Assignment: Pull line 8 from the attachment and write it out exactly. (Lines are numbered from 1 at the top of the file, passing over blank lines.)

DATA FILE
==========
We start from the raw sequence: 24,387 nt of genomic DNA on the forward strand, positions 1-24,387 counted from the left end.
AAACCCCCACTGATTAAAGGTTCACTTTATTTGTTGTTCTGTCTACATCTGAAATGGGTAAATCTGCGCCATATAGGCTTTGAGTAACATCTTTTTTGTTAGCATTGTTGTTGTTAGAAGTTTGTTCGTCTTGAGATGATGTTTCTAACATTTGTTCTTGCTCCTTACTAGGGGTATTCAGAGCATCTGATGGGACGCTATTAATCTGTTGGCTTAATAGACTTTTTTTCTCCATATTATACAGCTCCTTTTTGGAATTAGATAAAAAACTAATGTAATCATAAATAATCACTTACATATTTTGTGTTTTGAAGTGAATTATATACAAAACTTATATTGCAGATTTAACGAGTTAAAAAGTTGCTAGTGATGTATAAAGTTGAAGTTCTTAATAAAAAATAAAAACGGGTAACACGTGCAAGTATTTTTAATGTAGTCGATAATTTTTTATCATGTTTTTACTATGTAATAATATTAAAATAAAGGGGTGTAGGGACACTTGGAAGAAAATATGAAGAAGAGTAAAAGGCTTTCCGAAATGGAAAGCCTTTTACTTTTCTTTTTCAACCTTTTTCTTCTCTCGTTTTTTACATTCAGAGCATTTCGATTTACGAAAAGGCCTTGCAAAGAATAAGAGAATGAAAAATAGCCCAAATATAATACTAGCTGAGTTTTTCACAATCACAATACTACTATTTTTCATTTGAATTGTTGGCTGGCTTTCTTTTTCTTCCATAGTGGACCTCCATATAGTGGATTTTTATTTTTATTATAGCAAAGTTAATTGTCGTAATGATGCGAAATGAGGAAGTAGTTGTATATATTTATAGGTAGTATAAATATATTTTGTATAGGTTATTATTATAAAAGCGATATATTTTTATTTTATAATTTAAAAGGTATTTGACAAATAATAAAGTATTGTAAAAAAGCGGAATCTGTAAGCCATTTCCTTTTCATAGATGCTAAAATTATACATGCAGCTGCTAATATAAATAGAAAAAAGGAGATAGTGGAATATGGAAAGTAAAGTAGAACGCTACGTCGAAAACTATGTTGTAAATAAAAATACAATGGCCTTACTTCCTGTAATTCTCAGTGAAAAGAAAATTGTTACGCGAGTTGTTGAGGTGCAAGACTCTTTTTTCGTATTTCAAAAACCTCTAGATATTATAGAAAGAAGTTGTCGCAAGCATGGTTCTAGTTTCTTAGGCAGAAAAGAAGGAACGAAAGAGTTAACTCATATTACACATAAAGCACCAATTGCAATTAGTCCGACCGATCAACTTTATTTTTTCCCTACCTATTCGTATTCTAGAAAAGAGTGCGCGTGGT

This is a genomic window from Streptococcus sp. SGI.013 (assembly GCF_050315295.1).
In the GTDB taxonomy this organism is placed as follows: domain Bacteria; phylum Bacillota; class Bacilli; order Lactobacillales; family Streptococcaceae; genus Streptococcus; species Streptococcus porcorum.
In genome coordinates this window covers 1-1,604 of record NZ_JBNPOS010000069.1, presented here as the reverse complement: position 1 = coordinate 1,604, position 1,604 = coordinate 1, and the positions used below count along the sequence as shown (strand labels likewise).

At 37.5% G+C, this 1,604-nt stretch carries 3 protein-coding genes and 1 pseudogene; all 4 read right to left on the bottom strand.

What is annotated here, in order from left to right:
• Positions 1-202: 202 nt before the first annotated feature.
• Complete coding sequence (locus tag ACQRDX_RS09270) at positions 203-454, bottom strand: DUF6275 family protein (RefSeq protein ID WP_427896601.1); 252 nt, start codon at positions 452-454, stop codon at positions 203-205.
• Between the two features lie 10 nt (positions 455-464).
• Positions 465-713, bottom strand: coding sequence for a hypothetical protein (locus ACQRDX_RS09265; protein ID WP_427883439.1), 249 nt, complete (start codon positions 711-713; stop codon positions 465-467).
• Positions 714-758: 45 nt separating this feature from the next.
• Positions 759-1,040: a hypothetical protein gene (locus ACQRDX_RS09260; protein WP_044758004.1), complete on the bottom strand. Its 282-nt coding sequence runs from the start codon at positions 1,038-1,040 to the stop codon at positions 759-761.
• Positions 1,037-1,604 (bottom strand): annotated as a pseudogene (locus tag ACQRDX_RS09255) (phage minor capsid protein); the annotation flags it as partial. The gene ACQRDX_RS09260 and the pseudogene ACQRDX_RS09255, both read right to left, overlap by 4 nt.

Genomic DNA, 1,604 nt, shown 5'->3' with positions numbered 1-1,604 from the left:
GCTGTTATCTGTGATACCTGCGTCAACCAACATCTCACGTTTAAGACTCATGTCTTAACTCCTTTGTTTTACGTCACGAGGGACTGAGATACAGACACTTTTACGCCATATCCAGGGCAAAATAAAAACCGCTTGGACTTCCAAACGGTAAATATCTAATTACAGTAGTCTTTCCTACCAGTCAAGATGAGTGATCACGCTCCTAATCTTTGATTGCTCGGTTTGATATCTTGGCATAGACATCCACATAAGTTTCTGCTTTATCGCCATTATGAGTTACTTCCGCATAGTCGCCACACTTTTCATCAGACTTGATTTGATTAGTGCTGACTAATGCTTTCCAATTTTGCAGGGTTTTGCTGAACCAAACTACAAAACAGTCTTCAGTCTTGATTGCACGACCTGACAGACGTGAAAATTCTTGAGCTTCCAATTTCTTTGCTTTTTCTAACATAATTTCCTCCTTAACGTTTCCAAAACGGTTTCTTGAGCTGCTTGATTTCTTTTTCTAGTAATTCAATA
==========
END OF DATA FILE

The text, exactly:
• Positions 1-202: 202 nt before the first annotated feature.